Day 5: Every Breath You Take
Now you’re here, take a deep breath, and e-x-h-a-l-e…
Don’t you feel better?
It’s the first thing and last thing we do in the cycle of life, and it has a profound impact on fully how we live. An average person takes more than 670 million breaths over their lifetime, so the good news is your body does it without any involvement or opinion from you.
From a physiological perspective, our breathing system is part of the autonomous nervous system – which consists of the sympathetic and parasympathetic pathways. These regulate our vital function of the body and can be influenced by internal and external factors.
The sympathetic system “fight or flight” - is activated on the inhale and, triggered by stress, and is the system that prepares our body for physical activity. When activated, heart rate increases, breathing shallows and pupils dilate. If the body falls out of balance and is under constant stress, we can quickly escalate to anxiety, excessive worry, insomnia and depression.
The parasympathetic system – “rest and digest” has a calming influence. It is activated during the exhale and lowers the heart rate and blood pressure, while promoting digestion and the uptake of nutrients in the body.
Both systems are governed by the vargus nerve, which originates in the brain stem and spreads nerve fibers to the throat and upper body. Through these fibers, signals activate to and from the body to the brain. The vargus nerve connects the vocal cords, tongue, and most importantly influences the brain, heart and lungs, and rules your body and your mind.
One of the keys to managing one’s breath, and hence one’s stress levels, is being able to activate the calming parasympathetic pathways of our nervous system on command to reduce the fight or flight response, and activate resting and digesting.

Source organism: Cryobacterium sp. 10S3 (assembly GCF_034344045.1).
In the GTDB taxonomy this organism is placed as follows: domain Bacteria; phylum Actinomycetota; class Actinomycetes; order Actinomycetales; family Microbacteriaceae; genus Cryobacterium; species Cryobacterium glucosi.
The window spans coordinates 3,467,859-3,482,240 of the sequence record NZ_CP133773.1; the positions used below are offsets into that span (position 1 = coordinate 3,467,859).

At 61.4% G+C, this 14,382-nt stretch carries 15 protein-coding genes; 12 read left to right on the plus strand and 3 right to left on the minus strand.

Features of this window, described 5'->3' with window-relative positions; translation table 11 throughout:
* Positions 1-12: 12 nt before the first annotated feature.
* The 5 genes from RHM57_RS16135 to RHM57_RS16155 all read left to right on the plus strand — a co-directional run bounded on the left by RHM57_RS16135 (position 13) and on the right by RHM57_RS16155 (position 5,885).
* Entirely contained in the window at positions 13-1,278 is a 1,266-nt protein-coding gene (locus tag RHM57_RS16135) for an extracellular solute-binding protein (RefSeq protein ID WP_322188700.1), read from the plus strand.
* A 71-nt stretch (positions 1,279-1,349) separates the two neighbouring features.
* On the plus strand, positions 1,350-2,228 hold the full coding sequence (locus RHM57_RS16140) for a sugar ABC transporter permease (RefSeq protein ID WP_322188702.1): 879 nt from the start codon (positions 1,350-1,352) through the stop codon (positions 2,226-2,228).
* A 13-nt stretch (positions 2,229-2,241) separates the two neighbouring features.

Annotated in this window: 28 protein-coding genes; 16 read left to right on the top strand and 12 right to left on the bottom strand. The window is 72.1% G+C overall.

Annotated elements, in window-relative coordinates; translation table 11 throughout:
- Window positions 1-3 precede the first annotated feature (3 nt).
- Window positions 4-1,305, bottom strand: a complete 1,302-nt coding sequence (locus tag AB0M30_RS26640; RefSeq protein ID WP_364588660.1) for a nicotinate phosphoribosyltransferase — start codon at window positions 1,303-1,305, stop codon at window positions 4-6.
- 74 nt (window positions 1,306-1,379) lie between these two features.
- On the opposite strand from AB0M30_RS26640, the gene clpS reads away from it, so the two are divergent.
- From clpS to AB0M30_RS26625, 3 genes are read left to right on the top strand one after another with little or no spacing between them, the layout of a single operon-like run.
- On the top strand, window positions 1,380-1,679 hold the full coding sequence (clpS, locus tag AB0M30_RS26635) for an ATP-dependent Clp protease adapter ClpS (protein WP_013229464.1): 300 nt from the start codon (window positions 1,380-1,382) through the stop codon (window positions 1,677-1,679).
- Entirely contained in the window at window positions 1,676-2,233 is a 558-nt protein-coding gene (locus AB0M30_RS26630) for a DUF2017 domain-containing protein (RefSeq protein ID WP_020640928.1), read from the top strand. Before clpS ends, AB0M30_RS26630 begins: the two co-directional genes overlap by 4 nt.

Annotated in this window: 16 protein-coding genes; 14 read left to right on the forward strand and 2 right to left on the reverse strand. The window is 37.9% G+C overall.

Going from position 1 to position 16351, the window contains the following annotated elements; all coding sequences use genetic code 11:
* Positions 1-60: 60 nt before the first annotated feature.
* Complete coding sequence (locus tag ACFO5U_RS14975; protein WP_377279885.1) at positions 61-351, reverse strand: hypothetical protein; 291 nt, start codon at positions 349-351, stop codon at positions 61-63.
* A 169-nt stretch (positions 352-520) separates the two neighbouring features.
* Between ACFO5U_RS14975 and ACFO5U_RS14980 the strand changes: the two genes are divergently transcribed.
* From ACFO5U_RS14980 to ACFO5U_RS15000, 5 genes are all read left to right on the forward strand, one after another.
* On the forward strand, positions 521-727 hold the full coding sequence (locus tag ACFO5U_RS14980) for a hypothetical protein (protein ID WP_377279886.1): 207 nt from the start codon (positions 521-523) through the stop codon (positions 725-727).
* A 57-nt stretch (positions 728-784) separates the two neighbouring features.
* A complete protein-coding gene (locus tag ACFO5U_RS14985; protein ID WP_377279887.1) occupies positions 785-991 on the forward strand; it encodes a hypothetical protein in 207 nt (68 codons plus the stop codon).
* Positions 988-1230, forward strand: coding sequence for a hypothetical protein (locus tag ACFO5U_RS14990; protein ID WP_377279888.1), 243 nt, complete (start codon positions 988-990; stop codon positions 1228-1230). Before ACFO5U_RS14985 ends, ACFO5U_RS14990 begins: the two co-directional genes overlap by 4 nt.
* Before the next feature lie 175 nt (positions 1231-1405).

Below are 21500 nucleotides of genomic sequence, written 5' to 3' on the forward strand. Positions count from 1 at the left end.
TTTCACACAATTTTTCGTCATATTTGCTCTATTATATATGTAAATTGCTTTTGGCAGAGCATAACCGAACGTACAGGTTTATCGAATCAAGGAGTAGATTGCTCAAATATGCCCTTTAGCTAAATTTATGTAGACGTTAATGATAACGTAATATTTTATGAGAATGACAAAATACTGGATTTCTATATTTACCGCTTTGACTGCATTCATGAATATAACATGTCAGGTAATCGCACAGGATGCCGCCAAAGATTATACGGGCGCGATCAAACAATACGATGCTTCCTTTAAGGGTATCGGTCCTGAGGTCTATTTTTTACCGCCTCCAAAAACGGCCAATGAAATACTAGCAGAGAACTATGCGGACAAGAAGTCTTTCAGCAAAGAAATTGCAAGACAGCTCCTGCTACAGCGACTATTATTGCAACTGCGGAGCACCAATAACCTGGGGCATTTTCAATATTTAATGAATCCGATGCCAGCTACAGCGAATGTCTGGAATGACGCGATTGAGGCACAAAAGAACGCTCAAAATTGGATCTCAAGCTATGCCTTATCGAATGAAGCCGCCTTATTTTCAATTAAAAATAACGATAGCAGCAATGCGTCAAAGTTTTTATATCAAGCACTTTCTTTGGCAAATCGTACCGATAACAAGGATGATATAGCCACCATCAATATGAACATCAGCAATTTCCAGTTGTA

Tip: Even simply holding your breath for a brief moment and slowly exhaling stimulates the vargus nerve to drop your heart rate, and relax your mind, so you can think clearly and focus.
3 Keys to Good Breathing:
1. Sit (or lie) comfortably with a straight spine, ensuring your feet are flat on the floor. This helps the breath more easily throughout the body and expands your chest capacity.
2. Rest your hands in your lap, on your knees, palms up or down. This helps stop the urge for fidgeting and helps quiet the mind.
3. Close the eyes or lower your gaze to focus on a single focal point. This helps remove surrounding visual distractions and focus the mind. If you don’t feel comfortable to completely close your eyes, simply lower your gaze and choose a still point in front of you to focus on.
Breathing is a simple thing you can do before a meeting. Take a minute, and check in with yourself. Sit up tall, put your hands in your lap, close your eyes and breathe.
No matter how many breaths you take in this silent space, you will be amazed the wonders it can work.